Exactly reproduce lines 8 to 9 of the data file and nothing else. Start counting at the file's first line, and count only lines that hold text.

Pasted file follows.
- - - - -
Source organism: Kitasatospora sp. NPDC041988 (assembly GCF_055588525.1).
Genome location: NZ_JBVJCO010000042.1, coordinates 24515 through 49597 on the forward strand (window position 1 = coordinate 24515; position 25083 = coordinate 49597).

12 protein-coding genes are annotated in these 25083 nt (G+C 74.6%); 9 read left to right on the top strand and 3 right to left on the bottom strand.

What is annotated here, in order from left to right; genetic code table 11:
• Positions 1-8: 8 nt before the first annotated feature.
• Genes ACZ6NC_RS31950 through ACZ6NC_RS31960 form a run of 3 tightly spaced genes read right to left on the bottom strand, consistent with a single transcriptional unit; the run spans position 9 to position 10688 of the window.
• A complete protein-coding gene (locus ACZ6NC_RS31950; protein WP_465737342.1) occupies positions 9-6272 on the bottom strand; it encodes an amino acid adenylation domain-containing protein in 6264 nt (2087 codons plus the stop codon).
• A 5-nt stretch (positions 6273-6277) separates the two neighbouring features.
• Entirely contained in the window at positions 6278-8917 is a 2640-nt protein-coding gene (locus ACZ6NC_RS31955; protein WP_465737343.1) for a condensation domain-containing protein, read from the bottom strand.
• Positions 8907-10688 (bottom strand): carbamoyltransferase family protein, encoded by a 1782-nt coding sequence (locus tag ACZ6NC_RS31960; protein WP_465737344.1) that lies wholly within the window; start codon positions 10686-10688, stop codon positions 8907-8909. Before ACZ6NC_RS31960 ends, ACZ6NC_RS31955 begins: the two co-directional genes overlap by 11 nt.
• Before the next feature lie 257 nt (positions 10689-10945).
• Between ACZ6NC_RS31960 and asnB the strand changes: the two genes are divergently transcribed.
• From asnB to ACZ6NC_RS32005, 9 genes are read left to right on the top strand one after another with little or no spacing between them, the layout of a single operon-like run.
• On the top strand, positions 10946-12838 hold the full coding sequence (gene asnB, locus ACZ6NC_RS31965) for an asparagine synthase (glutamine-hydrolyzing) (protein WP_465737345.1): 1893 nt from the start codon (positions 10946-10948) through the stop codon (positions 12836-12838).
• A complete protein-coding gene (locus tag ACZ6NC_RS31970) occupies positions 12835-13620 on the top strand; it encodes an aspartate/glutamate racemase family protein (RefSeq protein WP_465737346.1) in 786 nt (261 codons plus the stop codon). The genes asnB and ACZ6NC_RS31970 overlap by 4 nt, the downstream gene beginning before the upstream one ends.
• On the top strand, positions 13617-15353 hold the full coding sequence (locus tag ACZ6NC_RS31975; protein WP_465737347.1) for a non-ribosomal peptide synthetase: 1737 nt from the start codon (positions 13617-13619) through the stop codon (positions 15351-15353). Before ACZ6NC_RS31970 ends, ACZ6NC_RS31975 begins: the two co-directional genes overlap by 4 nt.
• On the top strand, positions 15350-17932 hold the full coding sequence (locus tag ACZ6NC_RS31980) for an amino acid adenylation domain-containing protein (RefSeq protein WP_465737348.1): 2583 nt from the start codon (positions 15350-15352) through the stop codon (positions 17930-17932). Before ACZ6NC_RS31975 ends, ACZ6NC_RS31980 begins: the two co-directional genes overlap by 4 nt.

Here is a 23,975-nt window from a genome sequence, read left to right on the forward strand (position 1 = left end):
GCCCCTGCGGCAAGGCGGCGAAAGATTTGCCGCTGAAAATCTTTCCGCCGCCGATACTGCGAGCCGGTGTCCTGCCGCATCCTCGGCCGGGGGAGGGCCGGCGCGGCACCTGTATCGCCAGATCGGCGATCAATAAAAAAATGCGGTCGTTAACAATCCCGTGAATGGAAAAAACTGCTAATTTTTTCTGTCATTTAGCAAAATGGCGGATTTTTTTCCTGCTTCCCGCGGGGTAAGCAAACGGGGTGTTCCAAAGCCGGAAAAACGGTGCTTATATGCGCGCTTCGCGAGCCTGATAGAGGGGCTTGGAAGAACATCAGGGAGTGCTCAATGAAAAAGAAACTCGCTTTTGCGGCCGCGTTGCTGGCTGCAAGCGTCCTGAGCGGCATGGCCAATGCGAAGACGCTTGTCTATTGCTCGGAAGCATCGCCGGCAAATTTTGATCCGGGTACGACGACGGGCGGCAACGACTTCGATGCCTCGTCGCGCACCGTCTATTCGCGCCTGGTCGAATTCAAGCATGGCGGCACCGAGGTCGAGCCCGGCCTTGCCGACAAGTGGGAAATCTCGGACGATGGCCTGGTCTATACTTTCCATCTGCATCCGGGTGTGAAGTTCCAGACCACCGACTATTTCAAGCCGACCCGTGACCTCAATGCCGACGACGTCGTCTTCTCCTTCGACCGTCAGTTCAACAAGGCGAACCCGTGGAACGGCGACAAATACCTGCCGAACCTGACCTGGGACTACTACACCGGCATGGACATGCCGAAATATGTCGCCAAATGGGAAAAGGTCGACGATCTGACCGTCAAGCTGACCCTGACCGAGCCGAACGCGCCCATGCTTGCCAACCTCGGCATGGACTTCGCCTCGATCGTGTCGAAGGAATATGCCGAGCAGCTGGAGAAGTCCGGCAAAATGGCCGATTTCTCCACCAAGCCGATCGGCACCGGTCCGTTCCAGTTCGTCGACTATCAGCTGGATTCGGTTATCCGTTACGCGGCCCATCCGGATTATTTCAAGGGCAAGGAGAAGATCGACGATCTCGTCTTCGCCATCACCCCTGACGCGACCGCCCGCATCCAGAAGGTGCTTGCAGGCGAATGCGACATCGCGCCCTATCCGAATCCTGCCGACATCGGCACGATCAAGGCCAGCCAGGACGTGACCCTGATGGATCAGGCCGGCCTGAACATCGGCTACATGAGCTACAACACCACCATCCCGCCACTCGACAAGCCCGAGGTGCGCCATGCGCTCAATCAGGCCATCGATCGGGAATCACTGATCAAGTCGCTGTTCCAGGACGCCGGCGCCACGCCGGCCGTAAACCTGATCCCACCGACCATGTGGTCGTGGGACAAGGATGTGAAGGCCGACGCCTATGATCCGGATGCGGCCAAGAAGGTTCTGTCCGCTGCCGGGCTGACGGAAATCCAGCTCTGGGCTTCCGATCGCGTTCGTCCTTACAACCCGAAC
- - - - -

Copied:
• A 5-nt stretch (positions 6273-6277) separates the two neighbouring features.
• Entirely contained in the window at positions 6278-8917 is a 2640-nt protein-coding gene (locus ACZ6NC_RS31955; protein WP_465737343.1) for a condensation domain-containing protein, read from the bottom strand.